Poor ad quality, fraud and waste are top-of-mind issues for marketers. Low-quality ads cost U.S. marketers $7.4 billion last year, according to a new report from Forrester. The report said programmatic media and video are the primary causes of ad fraud spending “wastage.”
The research suggests the problem will grow to $10.9 billion by 2021 if steps are not taken to address it.
The Forrester report described a digital advertising supply chain “riddled with problems, most directly connected to the lack of transparency in ad tech. The result is wasted time, effort, and money, and lackluster ROI.”
Notably, it stated: “The end of digital media’s wild days will be good news for premium publishers that invest in their content, in growing their quality audiences, and in the ad tech partnerships that facilitate honest brokerage of their valuable inventory. The most desirable marketers with the biggest budgets are fed up, and rightly so. They want standards that apply to all digital media, like in television and print.”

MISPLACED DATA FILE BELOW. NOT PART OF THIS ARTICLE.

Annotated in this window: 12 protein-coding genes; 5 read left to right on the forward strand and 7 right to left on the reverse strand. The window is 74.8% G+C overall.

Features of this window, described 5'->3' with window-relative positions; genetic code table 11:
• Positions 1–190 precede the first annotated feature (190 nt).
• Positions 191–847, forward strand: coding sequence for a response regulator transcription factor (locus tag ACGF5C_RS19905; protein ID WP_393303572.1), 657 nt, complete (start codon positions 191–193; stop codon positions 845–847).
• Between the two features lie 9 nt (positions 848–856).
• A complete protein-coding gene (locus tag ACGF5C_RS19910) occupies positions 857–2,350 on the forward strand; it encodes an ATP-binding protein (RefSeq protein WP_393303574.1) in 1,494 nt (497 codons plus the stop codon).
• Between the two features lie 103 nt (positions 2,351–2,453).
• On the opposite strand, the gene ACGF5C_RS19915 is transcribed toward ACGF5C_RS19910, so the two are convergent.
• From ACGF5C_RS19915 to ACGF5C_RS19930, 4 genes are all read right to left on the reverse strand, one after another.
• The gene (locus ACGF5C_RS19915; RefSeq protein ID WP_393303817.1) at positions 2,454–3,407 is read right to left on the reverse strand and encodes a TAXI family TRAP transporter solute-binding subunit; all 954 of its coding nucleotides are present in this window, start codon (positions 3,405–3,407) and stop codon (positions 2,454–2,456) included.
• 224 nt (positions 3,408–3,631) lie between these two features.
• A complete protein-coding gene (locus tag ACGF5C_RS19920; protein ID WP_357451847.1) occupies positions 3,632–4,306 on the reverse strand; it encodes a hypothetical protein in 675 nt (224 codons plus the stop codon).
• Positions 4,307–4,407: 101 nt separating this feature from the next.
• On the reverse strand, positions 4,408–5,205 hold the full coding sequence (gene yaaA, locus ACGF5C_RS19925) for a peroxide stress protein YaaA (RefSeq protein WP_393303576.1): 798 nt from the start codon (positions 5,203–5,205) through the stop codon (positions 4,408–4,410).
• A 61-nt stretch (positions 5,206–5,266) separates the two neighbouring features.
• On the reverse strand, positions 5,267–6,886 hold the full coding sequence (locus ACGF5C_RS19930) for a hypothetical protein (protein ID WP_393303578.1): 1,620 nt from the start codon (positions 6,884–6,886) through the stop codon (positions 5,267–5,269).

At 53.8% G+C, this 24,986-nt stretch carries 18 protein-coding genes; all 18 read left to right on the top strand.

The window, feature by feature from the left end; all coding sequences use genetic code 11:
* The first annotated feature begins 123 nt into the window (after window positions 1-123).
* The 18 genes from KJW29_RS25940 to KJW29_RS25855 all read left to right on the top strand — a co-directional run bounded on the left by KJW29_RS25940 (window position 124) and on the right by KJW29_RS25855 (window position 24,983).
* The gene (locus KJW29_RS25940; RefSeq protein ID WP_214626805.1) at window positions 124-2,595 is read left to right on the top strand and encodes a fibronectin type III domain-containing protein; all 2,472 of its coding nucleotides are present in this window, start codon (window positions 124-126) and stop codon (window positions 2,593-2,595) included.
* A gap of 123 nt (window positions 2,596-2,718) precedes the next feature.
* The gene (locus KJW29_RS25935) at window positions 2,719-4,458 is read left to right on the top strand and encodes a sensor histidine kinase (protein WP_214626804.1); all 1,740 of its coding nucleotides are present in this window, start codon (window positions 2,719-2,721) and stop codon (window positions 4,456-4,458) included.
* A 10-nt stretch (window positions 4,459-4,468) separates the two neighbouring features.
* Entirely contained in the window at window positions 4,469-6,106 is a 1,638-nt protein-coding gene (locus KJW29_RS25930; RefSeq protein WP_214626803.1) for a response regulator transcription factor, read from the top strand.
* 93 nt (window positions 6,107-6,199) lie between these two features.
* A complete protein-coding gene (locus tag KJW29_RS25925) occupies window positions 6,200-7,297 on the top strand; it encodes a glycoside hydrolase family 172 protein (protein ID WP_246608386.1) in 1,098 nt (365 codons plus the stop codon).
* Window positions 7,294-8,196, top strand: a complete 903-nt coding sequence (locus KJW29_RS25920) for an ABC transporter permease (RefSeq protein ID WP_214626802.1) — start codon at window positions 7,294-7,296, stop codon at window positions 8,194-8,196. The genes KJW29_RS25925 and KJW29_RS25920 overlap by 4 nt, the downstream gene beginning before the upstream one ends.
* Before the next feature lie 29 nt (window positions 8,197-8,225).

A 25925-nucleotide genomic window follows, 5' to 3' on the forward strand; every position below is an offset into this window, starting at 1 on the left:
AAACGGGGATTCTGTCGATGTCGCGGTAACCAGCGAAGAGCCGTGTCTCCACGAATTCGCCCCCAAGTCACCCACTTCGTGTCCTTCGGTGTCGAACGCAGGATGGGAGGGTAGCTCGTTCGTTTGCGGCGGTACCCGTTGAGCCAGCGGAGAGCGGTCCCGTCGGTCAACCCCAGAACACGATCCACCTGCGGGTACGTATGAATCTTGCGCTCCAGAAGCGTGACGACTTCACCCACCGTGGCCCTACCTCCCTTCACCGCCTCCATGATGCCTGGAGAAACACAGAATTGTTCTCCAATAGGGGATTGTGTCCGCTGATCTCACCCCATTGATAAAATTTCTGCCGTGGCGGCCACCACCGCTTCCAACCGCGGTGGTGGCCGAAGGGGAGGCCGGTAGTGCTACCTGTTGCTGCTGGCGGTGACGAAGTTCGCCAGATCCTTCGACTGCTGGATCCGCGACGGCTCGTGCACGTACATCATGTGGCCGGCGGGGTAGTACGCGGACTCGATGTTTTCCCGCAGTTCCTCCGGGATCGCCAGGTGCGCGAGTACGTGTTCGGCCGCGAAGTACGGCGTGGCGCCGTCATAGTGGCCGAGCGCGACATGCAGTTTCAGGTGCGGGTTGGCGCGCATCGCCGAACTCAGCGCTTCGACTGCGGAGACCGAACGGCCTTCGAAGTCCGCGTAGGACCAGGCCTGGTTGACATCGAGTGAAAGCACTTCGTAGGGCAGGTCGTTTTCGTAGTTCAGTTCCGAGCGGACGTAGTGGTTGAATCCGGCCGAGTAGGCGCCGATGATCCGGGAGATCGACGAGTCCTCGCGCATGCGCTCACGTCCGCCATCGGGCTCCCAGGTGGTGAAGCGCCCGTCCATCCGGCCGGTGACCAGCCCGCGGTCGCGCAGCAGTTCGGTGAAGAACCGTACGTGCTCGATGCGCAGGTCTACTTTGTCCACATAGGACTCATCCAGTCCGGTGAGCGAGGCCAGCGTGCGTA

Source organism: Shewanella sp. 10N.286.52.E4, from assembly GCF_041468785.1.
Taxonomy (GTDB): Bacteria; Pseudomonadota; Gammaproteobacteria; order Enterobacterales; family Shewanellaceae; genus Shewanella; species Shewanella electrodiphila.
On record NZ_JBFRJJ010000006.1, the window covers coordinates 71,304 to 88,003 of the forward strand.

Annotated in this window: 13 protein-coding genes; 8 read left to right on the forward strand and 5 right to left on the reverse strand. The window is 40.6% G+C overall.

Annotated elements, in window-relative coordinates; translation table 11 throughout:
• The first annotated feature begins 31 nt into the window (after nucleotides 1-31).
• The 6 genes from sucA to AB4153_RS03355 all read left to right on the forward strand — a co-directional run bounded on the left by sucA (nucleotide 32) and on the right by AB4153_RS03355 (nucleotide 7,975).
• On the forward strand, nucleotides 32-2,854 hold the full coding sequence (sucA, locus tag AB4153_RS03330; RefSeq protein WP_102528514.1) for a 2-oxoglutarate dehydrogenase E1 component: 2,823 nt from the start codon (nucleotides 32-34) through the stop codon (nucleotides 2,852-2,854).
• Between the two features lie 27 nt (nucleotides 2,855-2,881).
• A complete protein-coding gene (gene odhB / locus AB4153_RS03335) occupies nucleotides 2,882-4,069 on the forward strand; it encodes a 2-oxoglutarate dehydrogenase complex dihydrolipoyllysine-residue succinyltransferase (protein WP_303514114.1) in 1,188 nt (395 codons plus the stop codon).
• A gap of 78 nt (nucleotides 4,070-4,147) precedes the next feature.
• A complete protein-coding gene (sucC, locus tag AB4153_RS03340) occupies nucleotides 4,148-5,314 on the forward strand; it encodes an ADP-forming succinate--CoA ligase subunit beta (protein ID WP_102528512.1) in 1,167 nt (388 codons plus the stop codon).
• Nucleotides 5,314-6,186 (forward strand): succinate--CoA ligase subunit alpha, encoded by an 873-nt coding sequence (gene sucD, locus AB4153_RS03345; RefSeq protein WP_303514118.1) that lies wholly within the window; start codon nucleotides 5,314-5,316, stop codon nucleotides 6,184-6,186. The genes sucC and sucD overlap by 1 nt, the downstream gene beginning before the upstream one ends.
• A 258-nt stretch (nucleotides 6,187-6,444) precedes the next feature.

Taking fraud and a lack of viewability into account, marketers are spending, but also wasting billions on digital advertising. The lack of transparency in ad tech only adds to marketers’ challenges.
Forrester noted that the speed and complexity of programmatic buying render the few tools that marketers have to manage the process “useless.”
Worst of all, the report suggested that until standards are set, the digital advertising pipeline will remain polluted. If marketers think they bought 100 impressions for $100, “think again.” The true cost was closer to “double” the original number.
While agencies and trade associations have taken up viewability ad nauseam in the last few years, Forrester suggests even measuring viewability remains a challenge because standards vary.
The Media Rating Council established a benchmark and accredited 13 vendors for display measurement, but their findings “can vary widely,” the report said. For example, media agency GroupM has a much stricter standard. As one ad-tech executive noted in the report: “When you take away the non-viewable ads, there’s not much left.”